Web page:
noise is acceptable in many cases. In fact, the reconstruction of
such display holograms looks very good. Nevertheless, such an example
is deceiving because the repeated convolutions and correlations of
equation 4.10 become more detrimental for more complicated objects,
especially if the object has low contrast.32 The harmonics combine to
produce intermodulation terms within the bandpass of the desired
information, causing an increase in background noise. When used for
matched filtering, the decision to use phase modulation is a balance
between hologram efficiency and signal-to-noise ratio.
An interesting case occurs when a binary amplitude hologram is
converted to a phase modulation hologram. The bleaching process maps
an amplitude of zero and one to a phase shift of plus and minus pi.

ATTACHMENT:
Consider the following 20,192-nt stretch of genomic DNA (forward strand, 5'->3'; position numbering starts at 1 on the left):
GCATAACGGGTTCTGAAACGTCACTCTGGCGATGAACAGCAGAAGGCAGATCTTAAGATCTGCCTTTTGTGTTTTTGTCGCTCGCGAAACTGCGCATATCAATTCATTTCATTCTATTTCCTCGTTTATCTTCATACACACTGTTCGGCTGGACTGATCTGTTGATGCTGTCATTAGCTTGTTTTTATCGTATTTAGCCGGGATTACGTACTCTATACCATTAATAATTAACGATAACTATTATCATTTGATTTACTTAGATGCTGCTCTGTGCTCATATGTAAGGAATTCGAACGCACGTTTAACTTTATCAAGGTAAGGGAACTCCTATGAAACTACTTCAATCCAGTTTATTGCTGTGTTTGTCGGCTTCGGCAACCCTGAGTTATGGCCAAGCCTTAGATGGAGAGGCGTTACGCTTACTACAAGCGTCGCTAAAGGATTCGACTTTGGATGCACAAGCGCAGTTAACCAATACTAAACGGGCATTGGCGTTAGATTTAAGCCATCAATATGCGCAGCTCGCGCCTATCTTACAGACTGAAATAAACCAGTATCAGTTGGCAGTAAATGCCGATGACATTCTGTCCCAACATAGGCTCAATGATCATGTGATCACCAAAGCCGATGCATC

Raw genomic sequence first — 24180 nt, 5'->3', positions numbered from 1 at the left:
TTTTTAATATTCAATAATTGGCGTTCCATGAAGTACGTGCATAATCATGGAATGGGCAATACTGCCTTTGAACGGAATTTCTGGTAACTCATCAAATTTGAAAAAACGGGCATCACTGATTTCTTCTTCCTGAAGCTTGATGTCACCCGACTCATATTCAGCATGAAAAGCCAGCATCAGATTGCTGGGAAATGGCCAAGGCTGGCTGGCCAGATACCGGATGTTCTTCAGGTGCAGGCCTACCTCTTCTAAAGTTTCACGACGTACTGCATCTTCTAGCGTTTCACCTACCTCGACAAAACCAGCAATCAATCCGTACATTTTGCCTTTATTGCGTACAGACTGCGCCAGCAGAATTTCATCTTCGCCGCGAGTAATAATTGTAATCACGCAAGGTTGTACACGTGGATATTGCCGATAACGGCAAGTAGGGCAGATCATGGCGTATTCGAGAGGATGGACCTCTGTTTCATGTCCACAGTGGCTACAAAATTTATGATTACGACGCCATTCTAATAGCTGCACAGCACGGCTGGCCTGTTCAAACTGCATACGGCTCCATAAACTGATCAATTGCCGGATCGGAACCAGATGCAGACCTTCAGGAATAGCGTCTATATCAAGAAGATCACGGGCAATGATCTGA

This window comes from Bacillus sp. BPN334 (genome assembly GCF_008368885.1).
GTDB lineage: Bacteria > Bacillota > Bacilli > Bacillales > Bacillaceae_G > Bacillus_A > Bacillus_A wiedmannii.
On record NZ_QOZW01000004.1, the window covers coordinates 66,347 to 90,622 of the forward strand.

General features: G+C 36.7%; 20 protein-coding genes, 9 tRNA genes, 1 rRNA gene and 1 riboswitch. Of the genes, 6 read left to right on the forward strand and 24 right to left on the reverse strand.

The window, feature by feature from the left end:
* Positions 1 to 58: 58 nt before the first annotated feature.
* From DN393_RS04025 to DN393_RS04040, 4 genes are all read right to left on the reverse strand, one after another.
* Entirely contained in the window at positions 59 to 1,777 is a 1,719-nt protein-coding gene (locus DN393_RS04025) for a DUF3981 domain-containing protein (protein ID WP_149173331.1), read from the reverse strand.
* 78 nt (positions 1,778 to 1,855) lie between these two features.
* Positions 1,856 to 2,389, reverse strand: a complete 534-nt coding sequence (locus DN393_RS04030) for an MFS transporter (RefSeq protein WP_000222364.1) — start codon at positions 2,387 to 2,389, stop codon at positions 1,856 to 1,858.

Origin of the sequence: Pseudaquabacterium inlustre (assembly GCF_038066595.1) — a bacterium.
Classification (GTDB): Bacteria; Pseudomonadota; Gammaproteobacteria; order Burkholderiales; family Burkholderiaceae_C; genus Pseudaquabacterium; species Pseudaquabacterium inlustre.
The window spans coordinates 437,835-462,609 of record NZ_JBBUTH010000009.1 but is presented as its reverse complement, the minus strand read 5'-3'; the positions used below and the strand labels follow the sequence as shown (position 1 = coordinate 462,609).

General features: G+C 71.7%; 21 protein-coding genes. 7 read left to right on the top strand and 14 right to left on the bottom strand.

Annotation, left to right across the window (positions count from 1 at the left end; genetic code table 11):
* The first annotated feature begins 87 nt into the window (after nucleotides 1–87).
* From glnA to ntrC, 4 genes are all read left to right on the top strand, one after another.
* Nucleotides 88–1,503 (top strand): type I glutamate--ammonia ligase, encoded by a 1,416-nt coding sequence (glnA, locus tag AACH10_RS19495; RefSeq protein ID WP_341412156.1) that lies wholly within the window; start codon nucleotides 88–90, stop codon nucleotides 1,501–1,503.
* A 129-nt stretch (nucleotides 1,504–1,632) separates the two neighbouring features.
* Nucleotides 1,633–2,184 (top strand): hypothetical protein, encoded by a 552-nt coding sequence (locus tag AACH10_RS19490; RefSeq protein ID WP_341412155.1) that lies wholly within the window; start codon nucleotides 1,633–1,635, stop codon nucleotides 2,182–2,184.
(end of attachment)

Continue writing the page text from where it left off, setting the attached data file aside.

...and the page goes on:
This equates to an amplitude of plus and minus one. For this binary
mapping, the transfer function is 2x-1, which is a linear process. In
that sense, the binary hologram is inherently linear. The binary
hologram represents the continuous-tone amplitude hologram by opening
more or fewer binary "windows". Through the use of many "windows,"
the amplitude can be accurately represented by the appropriate
combination of binary values. The subsequent bleaching of the binary
hologram is a linear process and thus no additional harmonics are
contributed. This provides a means by which high efficiency holograms
may be produced without sacrificing signal-to-noise ratio due to non-
linearity. A sufficient number of points is necessary in the binary
hologram in order to minimize the non-linearity of the binary CGH
mapping. When a computer and writing device are available to produce
such binary holograms, subsequent bleaching or phase modulation
greatly improves the efficiency without any adverse effect on signal-